This story appears in the March 2017 issue of National Geographic magazine.
These frogs put the “group” in “group sex”—and that helps them thrive.
Of all vertebrates, gray foam-nest tree frogs exhibit the most extreme form of simultaneous polyandry, or a female mating with multiple males, says behavioral ecologist Phillip Byrne of the University of Wollongong in Australia.
After a heavy rain swells pools in the African landscape, male frogs gather in poolside vegetation and call for mates, while females in the pools absorb water through their skin. When she’s hydrated enough, a female heads for an overhanging branch. En route she is amplexed—gripped in a sexual embrace—by a male.
The joined pair climb to a nesting site. There the female discharges a watery fluid, whips it to a foam with her back legs, and puts in her eggs. At this point, says Byrne, up to 20 more males “line up in an orderly fashion by the female and vigorously and synchronously beat their back legs to help make a big wonderful nest,” where they deposit their sperm.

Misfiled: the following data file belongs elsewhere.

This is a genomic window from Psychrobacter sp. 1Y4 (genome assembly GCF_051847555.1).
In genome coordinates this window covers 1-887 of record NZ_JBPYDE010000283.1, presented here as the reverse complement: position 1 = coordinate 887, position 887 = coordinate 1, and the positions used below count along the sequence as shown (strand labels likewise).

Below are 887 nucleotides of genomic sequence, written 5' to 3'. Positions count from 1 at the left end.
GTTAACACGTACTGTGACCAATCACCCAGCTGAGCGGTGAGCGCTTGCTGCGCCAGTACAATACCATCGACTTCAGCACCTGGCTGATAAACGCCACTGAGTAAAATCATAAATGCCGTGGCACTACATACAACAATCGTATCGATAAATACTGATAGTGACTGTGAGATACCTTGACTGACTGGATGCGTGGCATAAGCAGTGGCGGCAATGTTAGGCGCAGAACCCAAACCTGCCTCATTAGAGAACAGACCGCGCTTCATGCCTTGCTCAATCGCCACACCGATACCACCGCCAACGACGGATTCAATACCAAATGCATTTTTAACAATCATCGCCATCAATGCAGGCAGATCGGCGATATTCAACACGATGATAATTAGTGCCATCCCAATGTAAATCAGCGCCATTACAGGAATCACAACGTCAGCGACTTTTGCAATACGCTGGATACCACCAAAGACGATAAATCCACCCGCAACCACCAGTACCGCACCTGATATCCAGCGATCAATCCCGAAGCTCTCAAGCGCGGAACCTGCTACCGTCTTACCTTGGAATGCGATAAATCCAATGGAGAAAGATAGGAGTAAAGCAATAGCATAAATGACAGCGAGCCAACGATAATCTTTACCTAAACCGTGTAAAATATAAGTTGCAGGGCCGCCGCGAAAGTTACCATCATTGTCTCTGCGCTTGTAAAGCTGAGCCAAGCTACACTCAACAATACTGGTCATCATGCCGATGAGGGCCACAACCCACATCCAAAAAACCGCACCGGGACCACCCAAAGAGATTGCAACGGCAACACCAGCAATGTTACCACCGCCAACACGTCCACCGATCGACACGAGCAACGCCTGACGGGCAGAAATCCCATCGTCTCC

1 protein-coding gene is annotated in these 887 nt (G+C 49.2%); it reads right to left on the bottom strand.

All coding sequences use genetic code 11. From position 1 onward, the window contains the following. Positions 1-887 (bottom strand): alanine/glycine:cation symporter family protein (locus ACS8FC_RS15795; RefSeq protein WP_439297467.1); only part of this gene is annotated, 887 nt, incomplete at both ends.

The group spends hours pumping out gametes and bubble-wrapping them in foam that will shield growing embryos. Five days later tadpoles will wiggle free of the nest and plop into the water below.
Nearly all C. xerampelina females mate with multiple males to produce one egg clutch, says Byrne—and that confers genetic advantages. His research shows that 20 percent more offspring survive from those females than from females that mate with just one male.
Unlike species whose males compete brutally to mate, these frogs’ orgies are calm affairs, Byrne says. “By the females’ letting lots of males sire offspring, it makes this a pretty relaxed business.”